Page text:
Overall Score: 7/10 Song Choices: 7/10 Musicianship: 8/10 Overall Production: 7/10 Pros: This is a fun 15 minute listen and the swagger of Superstition alone is delightful. Cons: Perhaps would have closed with a different track to leave the EP on more of a high.
While they’re making music and embracing their creativity, bands often need a release. Is there any better way to create that than getting together and running through music from bands they enjoy? For Swiss quartet Daxx & Roxane, no. Their recently released EP, DROP, pays homage to their influences while adding a flair of their own.
Following their eponymous album in 2020, DROP is intended to bridge the gap between full-length releases. What they offer is a short and sweet 15-minute trip through the Daxx & Roxane experimentation process.
In a display of large phallic energy, DROP opens with a cover of Sammy Hagar’s Heavy Metal. Fuzzy guitars from Cal Wymann and Simon Golaz feed into the warmth that can only come from “live recording”. Settled nicely into the jam session vibe, the way has been paved for Cedric Pfister to step up to the plate and swing for that classic Hagar energy. “The beast is ready to devour” flows like a hot knife through butter, Pfister’s vocals hosting a slight edge over the original.
As DROP continues so too does the experimentation with Daxx & Roxane’s own sound. Whether it be spatial sound within Heavy Metal’s salacious backing vocals or changing a song’s genre completely, as they have done with the iconic Superstition. The band “broke the lookin’ glass” Stevie Wonder held in front of them and stepped through it, bringing classic soul into bluesy rock. A staple of the band’s live set, it’s clear a lot of love and time has gone into crafting their version of this charming classic. Does it enchant the heart the way Wonder does? Not entirely. The bottom end within Pfister’s bassline is intoxicating in its own way. The harmonies at the end of the chorus draw us into singing along and the guitar solo is just too good to ignore.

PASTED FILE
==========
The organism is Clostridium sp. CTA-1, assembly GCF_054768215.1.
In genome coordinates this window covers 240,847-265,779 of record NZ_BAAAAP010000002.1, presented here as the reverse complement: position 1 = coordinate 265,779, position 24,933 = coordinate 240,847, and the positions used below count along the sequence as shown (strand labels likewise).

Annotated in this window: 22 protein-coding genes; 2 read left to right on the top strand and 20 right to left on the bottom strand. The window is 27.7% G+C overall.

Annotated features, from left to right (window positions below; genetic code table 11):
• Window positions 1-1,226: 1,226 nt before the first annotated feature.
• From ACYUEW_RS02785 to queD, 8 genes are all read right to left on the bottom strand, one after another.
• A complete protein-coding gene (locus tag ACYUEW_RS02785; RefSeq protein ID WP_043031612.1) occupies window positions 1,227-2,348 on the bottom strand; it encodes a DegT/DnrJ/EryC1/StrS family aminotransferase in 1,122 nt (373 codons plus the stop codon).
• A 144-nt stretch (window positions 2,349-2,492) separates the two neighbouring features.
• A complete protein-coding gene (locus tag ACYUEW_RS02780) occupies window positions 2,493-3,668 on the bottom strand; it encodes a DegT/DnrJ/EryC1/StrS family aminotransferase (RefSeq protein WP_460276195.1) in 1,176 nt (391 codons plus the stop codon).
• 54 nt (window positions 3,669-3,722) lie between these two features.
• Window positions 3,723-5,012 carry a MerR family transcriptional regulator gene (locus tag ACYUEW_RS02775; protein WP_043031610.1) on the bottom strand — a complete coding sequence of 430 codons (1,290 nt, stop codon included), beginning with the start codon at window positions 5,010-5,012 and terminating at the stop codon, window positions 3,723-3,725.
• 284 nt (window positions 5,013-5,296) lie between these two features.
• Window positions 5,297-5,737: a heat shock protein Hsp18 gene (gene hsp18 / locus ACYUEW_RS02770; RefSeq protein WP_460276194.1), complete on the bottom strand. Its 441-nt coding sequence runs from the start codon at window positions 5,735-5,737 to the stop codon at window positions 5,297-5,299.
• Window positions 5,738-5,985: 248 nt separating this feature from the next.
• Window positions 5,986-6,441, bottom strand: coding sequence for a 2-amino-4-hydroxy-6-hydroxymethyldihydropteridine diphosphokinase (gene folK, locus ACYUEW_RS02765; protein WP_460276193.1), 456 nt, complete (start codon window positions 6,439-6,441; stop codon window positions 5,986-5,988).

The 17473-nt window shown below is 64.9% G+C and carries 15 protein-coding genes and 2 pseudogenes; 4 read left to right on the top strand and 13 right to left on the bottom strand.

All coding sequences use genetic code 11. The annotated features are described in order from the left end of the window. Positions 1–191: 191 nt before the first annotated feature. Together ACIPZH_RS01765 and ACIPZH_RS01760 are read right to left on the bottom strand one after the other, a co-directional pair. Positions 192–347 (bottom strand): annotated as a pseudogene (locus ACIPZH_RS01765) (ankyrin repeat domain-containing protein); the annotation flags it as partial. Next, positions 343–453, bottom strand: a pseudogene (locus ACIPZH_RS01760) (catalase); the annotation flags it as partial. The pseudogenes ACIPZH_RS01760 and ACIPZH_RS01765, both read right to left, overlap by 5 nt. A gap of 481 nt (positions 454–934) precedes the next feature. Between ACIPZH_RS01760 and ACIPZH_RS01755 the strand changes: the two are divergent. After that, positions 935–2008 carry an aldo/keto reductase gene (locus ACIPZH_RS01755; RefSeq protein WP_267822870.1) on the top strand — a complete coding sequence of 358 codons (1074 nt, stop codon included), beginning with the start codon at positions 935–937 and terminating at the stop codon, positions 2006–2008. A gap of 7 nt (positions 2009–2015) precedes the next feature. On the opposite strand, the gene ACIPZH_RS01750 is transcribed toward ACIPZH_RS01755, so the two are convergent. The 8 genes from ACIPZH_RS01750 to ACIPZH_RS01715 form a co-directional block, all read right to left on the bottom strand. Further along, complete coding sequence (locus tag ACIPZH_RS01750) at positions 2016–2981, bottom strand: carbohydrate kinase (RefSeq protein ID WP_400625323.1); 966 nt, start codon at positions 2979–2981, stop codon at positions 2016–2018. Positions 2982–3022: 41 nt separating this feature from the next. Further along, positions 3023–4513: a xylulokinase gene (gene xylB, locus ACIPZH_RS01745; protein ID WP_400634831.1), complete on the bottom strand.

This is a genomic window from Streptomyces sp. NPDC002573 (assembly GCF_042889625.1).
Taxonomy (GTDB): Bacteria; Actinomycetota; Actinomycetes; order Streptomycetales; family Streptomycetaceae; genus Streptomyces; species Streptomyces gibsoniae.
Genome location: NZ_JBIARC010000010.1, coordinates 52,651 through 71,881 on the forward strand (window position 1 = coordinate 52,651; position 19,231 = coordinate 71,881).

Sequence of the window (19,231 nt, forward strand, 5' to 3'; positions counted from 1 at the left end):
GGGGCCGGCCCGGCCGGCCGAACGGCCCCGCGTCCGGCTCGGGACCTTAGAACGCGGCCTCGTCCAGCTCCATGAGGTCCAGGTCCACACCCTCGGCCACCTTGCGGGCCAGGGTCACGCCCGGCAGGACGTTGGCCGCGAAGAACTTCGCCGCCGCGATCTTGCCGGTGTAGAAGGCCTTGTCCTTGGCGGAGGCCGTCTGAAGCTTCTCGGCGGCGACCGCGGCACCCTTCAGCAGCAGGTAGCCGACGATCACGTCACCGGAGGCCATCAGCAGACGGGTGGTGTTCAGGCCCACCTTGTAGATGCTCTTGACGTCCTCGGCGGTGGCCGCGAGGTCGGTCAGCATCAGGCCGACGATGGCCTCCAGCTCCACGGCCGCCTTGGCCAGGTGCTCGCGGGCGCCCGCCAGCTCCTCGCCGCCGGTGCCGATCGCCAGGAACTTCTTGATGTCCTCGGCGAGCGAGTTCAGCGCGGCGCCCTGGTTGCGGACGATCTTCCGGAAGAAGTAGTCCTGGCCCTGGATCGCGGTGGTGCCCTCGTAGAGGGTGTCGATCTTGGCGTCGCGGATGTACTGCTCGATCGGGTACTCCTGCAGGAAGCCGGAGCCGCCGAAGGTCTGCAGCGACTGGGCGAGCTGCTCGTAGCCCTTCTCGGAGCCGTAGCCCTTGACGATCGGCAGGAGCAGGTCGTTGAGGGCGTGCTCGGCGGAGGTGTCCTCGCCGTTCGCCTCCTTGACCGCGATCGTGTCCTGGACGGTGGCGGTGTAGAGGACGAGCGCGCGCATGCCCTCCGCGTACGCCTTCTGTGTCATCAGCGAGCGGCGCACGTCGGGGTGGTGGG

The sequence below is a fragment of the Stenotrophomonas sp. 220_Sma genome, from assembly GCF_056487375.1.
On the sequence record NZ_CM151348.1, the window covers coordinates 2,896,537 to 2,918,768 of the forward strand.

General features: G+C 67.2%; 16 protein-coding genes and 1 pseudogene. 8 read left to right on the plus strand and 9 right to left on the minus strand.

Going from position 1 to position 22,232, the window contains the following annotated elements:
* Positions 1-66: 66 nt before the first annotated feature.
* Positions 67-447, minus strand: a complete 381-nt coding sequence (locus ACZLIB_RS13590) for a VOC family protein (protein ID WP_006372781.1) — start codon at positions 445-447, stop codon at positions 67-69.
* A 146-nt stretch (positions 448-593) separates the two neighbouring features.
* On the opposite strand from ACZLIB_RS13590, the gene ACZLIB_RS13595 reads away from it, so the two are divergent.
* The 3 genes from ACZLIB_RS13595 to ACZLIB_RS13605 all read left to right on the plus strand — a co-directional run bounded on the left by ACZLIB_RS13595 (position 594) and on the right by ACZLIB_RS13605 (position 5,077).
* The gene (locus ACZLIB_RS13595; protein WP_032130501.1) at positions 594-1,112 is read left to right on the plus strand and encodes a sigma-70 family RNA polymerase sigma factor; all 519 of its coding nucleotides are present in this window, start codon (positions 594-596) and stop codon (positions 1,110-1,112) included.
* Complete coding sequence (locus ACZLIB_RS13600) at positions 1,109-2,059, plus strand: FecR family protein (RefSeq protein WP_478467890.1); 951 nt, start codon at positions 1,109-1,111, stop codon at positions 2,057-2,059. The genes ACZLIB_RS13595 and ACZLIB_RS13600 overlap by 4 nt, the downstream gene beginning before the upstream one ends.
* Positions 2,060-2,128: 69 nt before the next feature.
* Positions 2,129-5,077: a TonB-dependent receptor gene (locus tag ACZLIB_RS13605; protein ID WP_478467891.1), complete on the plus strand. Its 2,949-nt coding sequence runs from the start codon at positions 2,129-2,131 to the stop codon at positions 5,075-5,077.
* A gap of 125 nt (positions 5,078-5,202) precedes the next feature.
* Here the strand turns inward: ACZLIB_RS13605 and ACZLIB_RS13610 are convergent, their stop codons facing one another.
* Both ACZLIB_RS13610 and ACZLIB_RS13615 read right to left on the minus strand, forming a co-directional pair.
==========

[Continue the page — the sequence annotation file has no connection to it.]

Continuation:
The jewel in DROP’s crown comes in the shape of the surprising Delilah. Florence + The Machine is reinvented into a slow 70s rock chill track. Pfister’s ethereal story telling of Samson being tempted by titular Delilah is heady and addictive. The soft strings in the intro softly bloom into full, bending guitars, reeling us into Samson’s infatuation. What is truly addictive about Delilah is a salacious scream from Pfister into a solo which borders on scream and cream territory. Had DROP ended there, we wouldn’t have been mad at all.
Instead, Daxx & Roxane finish with Argent Trop Cher, a song by French rock band Téléphone. Originally released in 1980, Daxx & Roxane attempt to breathe new life into the track and bring it into the modern day. The danger in covering an obscure song is it may not garner much interest going in to. This was unfortunately the case. While the solo’s elements of dual guitars soothe an itch for us, the rest of the song takes a while to grow on us. This is a shame as the rest of the EP is very well done.
DROP’s four-track gives us sweet respite in the form of warm, fuzzy rock. It carries swagger and charisma which makes Daxx & Roxane a band to look out for. DROP also teases us into delving into their back catalogue to see what gems we can find. In that, Daxx & Roxane have achieved what they set out to do. For fans of the band, this is an EP which will tide them over until the next full-length. For newer listeners, this may be one to revisit after exploring the band’s original material.
DROP is available now via self-release.
For more information on Daxx & Roxane, like their official page on Facebook.